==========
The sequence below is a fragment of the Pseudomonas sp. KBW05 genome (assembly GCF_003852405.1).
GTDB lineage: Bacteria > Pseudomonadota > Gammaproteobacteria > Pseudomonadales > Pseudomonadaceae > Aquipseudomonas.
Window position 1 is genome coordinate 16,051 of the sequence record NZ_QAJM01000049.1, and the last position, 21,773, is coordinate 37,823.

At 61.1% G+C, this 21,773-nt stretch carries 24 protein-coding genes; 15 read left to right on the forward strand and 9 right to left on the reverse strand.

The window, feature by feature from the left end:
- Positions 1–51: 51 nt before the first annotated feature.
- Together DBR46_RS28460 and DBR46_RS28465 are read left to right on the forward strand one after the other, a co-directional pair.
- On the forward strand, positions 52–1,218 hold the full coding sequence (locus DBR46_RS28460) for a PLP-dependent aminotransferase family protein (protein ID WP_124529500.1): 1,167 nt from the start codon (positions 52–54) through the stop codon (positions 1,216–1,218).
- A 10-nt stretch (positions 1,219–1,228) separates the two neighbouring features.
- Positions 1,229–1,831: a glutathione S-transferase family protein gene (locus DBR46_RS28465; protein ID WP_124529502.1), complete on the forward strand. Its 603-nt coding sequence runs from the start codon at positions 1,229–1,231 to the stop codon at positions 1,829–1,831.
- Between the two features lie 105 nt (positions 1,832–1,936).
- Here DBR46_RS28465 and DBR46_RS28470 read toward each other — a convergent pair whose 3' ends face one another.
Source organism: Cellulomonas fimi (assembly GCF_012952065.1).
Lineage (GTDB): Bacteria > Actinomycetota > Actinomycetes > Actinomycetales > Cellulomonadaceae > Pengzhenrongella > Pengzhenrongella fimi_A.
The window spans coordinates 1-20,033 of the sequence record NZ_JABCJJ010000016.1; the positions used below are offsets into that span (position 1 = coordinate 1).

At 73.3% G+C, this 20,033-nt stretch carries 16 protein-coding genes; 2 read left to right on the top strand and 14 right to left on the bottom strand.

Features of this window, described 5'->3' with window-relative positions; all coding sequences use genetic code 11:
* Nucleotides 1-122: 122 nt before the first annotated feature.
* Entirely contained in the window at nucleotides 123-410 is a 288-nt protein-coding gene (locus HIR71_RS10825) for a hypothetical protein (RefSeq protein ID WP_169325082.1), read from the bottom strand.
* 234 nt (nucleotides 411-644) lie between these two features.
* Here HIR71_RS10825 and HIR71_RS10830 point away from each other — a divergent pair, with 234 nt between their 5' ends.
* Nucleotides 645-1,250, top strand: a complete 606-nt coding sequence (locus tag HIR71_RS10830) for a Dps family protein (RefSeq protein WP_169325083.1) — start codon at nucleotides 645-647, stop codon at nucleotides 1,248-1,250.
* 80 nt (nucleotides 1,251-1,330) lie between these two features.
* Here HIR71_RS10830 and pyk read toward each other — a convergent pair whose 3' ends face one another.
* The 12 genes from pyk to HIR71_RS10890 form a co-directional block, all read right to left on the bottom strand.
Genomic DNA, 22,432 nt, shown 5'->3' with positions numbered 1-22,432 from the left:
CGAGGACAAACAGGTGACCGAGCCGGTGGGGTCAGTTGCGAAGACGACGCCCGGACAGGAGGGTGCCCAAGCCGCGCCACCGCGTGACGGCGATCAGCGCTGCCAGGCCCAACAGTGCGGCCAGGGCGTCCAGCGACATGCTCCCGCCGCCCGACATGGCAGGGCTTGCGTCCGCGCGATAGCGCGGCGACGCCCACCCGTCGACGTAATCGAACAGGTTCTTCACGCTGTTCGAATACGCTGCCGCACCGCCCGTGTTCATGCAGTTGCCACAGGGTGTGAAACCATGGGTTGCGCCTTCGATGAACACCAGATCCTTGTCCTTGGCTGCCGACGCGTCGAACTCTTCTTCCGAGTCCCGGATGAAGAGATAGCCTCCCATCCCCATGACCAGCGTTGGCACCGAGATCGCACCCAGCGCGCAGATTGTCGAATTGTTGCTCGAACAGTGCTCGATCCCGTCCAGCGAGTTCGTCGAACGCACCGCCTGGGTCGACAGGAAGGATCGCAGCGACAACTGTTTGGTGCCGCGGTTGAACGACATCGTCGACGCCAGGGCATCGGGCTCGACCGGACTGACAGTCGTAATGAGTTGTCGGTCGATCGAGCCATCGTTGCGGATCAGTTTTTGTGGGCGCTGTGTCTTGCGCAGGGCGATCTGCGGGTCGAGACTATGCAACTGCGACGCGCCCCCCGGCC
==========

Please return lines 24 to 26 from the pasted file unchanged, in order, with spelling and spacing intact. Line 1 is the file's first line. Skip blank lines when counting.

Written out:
* Here HIR71_RS10830 and pyk read toward each other — a convergent pair whose 3' ends face one another.
* The 12 genes from pyk to HIR71_RS10890 form a co-directional block, all read right to left on the bottom strand.
Genomic DNA, 22,432 nt, shown 5'->3' with positions numbered 1-22,432 from the left: